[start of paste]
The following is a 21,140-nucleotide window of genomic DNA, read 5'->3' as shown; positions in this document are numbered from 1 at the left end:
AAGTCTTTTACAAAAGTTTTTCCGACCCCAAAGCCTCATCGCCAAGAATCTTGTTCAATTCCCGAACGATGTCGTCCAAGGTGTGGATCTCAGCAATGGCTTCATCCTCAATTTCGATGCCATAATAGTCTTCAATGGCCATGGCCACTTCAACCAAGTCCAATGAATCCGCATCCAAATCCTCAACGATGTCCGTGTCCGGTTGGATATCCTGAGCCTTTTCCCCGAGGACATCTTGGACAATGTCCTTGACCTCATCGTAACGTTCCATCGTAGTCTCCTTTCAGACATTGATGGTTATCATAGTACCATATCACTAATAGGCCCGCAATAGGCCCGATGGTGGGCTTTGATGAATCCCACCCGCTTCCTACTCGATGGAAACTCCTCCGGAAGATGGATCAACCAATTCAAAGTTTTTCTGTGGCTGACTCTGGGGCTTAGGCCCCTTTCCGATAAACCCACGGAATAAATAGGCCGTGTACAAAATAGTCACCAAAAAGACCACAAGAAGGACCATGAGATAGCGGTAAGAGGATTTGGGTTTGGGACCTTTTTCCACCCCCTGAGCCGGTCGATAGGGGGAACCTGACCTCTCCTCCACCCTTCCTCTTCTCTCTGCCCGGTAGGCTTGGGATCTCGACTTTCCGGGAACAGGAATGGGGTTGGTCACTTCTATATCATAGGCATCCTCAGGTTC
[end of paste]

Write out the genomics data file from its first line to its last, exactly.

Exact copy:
The following is a 21,140-nucleotide window of genomic DNA, read 5'->3' as shown; positions in this document are numbered from 1 at the left end:
AAGTCTTTTACAAAAGTTTTTCCGACCCCAAAGCCTCATCGCCAAGAATCTTGTTCAATTCCCGAACGATGTCGTCCAAGGTGTGGATCTCAGCAATGGCTTCATCCTCAATTTCGATGCCATAATAGTCTTCAATGGCCATGGCCACTTCAACCAAGTCCAATGAATCCGCATCCAAATCCTCAACGATGTCCGTGTCCGGTTGGATATCCTGAGCCTTTTCCCCGAGGACATCTTGGACAATGTCCTTGACCTCATCGTAACGTTCCATCGTAGTCTCCTTTCAGACATTGATGGTTATCATAGTACCATATCACTAATAGGCCCGCAATAGGCCCGATGGTGGGCTTTGATGAATCCCACCCGCTTCCTACTCGATGGAAACTCCTCCGGAAGATGGATCAACCAATTCAAAGTTTTTCTGTGGCTGACTCTGGGGCTTAGGCCCCTTTCCGATAAACCCACGGAATAAATAGGCCGTGTACAAAATAGTCACCAAAAAGACCACAAGAAGGACCATGAGATAGCGGTAAGAGGATTTGGGTTTGGGACCTTTTTCCACCCCCTGAGCCGGTCGATAGGGGGAACCTGACCTCTCCTCCACCCTTCCTCTTCTCTCTGCCCGGTAGGCTTGGGATCTCGACTTTCCGGGAACAGGAATGGGGTTGGTCACTTCTATATCATAGGCATCCTCAGGTTC